The problem with this procedure is that in getting off the front brake you are reducing your deceleration to the point where the braked rear stops sliding. If the rear weren't braking it wouldn't slide, so you can decelerate faster.

    From a pure physics standpoint the road pushing backwards at ground level and the center of mass rushing forwards creates a couple which wants to rotate the bike forward. This transfers weight to the front. The maximum deceleration will occur when the maximum weight is transferred. At that limit there is no load on the rear. With no load it cannot generate friction with the ground and so will start sliding with minimal braking. By reducing the front brake you are reducing your deceleration to accommodate that rear braking action.

    Now, if the limit of braking were defined by the limit of friction of the front tire with the road this situation would be different. But in reality the limit is the rear tire lifting first. By the way, this is the essence of Sheldon Brown's article on the technique for maximum braking.
    Real cyclists use toe clips.
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  19. #19
    Senior Member shouldberiding's Avatar
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    Quote Originally Posted by bengreen79 View Post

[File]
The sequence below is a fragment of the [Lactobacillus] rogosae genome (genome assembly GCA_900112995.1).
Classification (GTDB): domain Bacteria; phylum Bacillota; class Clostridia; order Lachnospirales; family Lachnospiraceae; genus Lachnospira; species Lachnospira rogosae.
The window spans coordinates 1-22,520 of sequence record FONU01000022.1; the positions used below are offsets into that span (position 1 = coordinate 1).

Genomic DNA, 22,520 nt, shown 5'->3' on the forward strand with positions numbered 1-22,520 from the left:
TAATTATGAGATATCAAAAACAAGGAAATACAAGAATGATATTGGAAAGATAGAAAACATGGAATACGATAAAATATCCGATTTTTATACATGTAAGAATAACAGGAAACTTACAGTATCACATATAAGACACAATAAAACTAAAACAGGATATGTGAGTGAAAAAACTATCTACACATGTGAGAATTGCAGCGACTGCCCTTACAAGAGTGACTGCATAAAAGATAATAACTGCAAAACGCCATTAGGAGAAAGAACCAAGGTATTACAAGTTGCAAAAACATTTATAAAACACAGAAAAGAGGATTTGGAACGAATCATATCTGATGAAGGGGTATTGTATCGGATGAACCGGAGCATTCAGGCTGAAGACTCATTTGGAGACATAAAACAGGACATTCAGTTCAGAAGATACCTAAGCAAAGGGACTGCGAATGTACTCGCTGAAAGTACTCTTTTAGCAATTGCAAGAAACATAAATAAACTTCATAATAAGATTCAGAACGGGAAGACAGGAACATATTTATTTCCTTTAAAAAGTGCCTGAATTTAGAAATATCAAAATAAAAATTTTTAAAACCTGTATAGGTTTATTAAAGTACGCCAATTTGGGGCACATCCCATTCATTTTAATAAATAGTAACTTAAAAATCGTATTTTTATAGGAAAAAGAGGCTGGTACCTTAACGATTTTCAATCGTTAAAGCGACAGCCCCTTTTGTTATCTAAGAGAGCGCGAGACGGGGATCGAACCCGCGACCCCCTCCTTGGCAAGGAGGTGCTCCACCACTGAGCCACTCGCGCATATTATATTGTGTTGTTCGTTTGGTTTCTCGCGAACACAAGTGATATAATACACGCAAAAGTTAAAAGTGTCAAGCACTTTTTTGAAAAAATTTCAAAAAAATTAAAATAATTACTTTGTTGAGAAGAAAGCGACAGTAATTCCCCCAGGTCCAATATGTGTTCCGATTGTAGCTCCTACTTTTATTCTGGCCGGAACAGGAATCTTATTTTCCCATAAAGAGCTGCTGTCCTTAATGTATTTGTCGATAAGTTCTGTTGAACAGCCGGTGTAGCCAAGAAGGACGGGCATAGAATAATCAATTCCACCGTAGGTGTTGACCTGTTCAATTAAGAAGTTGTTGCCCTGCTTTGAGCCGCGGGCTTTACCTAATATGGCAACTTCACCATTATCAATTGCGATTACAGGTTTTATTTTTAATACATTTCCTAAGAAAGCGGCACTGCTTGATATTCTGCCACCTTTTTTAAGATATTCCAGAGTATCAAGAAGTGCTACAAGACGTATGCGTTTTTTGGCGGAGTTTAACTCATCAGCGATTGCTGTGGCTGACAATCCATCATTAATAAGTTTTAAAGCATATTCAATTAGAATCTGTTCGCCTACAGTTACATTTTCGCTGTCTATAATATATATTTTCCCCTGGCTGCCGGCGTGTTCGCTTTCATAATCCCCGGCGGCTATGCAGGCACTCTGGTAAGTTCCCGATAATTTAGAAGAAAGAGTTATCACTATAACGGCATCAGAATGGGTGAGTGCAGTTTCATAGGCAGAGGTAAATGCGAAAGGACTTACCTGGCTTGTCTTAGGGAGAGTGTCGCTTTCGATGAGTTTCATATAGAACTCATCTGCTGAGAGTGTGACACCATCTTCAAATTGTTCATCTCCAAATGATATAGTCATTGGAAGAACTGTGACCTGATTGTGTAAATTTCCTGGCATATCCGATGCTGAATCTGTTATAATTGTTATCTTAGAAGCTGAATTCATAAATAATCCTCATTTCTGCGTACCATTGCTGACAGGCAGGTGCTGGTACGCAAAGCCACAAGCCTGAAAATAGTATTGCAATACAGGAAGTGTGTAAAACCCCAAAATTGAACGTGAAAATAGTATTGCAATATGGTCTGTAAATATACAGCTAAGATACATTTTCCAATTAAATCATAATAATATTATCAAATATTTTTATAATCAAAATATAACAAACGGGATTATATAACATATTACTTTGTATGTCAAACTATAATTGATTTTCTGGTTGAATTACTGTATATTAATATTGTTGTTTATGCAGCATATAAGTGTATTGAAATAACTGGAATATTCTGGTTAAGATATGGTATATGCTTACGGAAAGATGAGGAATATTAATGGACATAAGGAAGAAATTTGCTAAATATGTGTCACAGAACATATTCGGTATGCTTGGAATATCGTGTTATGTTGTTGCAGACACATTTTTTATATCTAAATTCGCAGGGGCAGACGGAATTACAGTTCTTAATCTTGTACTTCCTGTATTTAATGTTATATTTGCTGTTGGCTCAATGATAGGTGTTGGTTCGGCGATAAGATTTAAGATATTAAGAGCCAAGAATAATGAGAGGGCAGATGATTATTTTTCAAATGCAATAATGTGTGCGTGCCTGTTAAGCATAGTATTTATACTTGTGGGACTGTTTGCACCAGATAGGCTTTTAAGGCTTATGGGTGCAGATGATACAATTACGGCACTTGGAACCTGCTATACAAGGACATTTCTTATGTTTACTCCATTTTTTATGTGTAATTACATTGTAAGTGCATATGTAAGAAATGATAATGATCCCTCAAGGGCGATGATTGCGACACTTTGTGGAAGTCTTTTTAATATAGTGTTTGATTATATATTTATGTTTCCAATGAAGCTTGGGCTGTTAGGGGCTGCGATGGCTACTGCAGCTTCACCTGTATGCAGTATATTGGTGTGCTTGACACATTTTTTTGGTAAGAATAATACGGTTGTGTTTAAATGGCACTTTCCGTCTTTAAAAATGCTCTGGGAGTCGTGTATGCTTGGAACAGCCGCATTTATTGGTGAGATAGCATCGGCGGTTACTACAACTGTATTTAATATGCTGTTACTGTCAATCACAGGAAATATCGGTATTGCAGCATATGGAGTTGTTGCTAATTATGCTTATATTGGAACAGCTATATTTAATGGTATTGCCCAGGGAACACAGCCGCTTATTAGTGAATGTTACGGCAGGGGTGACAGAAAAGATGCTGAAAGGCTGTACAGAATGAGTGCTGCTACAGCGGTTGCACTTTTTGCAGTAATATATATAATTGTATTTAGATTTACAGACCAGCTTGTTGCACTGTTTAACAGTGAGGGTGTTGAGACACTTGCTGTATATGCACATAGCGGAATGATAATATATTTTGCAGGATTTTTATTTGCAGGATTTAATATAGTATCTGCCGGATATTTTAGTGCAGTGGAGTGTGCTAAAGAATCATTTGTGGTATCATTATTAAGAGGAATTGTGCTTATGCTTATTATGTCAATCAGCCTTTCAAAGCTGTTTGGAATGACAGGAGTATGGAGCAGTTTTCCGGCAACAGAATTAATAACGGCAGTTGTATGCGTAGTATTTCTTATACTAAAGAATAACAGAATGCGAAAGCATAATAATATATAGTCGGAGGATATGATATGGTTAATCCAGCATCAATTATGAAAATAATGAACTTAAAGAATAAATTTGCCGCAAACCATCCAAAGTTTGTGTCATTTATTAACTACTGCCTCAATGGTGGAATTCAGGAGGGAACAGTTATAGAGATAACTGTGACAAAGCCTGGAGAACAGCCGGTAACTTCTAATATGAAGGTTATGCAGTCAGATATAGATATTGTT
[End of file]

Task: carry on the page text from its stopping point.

I prefer to use my back brake for most routine stopping. I usually only use the front brake for hard or sudden stops.
    You're wearing down your rear rim and possibly tire unnecessarily by only braking with the rear. The front doesn't wear nearly as quickly with the same amount of use.

    Learn to use both brakes, and use the rear a bit less than the front.

  20. #20
    What??? Only 2 wheels? jimmuller's Avatar
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    Quote Originally Posted by shouldberiding View Post
    The front doesn't wear nearly as quickly with the same amount of use.
    Why would that be? I'm not questioning that it is true, but I don't see the mechanism which would make it so. I would have thought that the total wear on the rim was determined by the amount of distance the wheel has traveled between the gripping pads, and by the force those pads exerted. Unless a wheel is skidding or some other dynamic event is happening, the amount of *********** force required on the wheel to slow the bike some given amount would be the same for front or rear. So if breaking with the rear causes more wear it would seem to be caused merely by the fact that that's the wheel getting used the most for braking. If you braked the same amont front or rear they should wear the same.